I refer to the letter entitled 'Incinerator will just cause us more problems' from your correspondent Philip Allen (Write Back, September 3).
With extensive experience as a biomass power plant manager, I would like to respond to some of the points made.
Firstly, broiler poultry litter is a dry material consisting of droppings and wood shavings.
Average moisture levels are 35% - not 95%, as claimed by Mr Allen.
It does not require drying, and is used directly as a fuel in poultry litter-fired plants elsewhere in the UK and across the world.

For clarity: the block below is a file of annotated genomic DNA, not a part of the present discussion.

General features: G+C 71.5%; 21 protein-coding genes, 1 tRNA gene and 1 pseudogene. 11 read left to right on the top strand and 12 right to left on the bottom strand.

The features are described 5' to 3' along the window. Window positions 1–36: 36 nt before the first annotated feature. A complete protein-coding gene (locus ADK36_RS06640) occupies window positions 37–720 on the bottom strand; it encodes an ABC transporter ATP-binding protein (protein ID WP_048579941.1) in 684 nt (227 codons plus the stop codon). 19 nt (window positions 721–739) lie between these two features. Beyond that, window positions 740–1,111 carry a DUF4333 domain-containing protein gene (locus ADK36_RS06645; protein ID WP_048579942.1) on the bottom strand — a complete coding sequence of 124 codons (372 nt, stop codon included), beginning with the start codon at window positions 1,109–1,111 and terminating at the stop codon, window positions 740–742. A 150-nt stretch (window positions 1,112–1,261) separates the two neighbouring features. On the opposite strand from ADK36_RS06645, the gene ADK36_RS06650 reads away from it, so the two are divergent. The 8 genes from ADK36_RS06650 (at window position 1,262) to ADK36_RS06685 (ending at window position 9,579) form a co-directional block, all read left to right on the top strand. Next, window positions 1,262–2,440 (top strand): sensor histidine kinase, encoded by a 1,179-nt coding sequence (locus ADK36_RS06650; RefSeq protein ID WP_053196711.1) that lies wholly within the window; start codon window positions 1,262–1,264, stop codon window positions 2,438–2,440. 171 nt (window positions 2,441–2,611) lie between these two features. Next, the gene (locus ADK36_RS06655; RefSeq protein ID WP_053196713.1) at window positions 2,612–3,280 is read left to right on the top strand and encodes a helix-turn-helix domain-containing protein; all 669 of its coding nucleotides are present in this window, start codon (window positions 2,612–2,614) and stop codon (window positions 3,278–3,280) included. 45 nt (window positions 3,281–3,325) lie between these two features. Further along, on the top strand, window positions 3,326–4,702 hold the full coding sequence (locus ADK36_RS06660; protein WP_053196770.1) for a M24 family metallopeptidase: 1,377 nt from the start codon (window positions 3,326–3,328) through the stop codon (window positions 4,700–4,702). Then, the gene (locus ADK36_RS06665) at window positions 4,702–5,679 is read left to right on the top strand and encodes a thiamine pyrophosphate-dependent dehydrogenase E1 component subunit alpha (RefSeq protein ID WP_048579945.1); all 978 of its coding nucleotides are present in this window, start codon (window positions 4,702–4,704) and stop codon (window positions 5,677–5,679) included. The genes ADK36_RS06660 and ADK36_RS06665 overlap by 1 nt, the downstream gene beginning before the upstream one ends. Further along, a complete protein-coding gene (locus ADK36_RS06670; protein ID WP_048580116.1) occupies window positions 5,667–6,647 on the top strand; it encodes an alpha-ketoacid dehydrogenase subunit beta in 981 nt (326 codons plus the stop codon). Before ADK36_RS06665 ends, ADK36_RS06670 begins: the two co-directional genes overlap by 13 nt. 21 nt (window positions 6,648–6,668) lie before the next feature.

Biomass power stations do not emit 'acids'. The gases from the combustion process are strictly controlled by employing best-available burning technology and flue-gas cleaning equipment.
These systems ensure that emissions satisfy all stringent health and safety requirements.
The plants in East Anglia have operated for more than 10 years with no detrimental effects on humans or the environment.
Finally, the fact that crops grown both for human and animal consumption absorb carbon dioxide during their growth cycle means that plants such as those operating in East Anglia and the one in Glenavy are classed as carbon neutral.
Mr Allen may have an opinion of Rose Energy and biomass technology, but he does himself no favours in using incorrect facts and misleading information to express it.